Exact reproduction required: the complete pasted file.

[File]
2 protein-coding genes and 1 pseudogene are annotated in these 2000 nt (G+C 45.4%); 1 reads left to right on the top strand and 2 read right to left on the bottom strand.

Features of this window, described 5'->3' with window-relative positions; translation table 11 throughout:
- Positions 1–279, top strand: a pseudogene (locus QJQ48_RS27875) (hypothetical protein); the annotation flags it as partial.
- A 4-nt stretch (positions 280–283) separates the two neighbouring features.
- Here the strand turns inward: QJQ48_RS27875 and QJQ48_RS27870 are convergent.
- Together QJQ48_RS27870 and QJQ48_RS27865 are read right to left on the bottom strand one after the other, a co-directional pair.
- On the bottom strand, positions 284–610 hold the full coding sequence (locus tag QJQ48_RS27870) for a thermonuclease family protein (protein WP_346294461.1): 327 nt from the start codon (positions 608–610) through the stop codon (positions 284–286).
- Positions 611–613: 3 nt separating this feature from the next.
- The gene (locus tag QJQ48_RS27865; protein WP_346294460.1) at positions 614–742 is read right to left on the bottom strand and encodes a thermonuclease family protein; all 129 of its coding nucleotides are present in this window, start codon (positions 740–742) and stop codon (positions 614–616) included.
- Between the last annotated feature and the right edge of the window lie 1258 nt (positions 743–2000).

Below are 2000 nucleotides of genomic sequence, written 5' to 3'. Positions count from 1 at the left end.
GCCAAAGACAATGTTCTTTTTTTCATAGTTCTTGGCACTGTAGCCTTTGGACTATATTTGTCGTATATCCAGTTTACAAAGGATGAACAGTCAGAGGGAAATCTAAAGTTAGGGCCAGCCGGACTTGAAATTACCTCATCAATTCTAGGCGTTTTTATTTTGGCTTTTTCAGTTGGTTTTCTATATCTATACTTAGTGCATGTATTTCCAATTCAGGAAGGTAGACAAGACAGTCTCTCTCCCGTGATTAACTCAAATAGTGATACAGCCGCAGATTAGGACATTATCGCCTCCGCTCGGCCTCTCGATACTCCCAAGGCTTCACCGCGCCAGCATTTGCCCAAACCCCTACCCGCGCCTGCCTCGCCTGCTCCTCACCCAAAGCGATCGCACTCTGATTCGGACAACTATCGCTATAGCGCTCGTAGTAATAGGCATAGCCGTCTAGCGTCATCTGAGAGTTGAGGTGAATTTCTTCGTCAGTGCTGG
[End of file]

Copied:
2 protein-coding genes and 1 pseudogene are annotated in these 2000 nt (G+C 45.4%); 1 reads left to right on the top strand and 2 read right to left on the bottom strand.

Features of this window, described 5'->3' with window-relative positions; translation table 11 throughout:
- Positions 1–279, top strand: a pseudogene (locus QJQ48_RS27875) (hypothetical protein); the annotation flags it as partial.
- A 4-nt stretch (positions 280–283) separates the two neighbouring features.
- Here the strand turns inward: QJQ48_RS27875 and QJQ48_RS27870 are convergent.
- Together QJQ48_RS27870 and QJQ48_RS27865 are read right to left on the bottom strand one after the other, a co-directional pair.
- On the bottom strand, positions 284–610 hold the full coding sequence (locus tag QJQ48_RS27870) for a thermonuclease family protein (protein WP_346294461.1): 327 nt from the start codon (positions 608–610) through the stop codon (positions 284–286).
- Positions 611–613: 3 nt separating this feature from the next.
- The gene (locus tag QJQ48_RS27865; protein WP_346294460.1) at positions 614–742 is read right to left on the bottom strand and encodes a thermonuclease family protein; all 129 of its coding nucleotides are present in this window, start codon (positions 740–742) and stop codon (positions 614–616) included.
- Between the last annotated feature and the right edge of the window lie 1258 nt (positions 743–2000).

Below are 2000 nucleotides of genomic sequence, written 5' to 3'. Positions count from 1 at the left end.
GCCAAAGACAATGTTCTTTTTTTCATAGTTCTTGGCACTGTAGCCTTTGGACTATATTTGTCGTATATCCAGTTTACAAAGGATGAACAGTCAGAGGGAAATCTAAAGTTAGGGCCAGCCGGACTTGAAATTACCTCATCAATTCTAGGCGTTTTTATTTTGGCTTTTTCAGTTGGTTTTCTATATCTATACTTAGTGCATGTATTTCCAATTCAGGAAGGTAGACAAGACAGTCTCTCTCCCGTGATTAACTCAAATAGTGATACAGCCGCAGATTAGGACATTATCGCCTCCGCTCGGCCTCTCGATACTCCCAAGGCTTCACCGCGCCAGCATTTGCCCAAACCCCTACCCGCGCCTGCCTCGCCTGCTCCTCACCCAAAGCGATCGCACTCTGATTCGGACAACTATCGCTATAGCGCTCGTAGTAATAGGCATAGCCGTCTAGCGTCATCTGAGAGTTGAGGTGAATTTCTTCGTCAGTGCTGG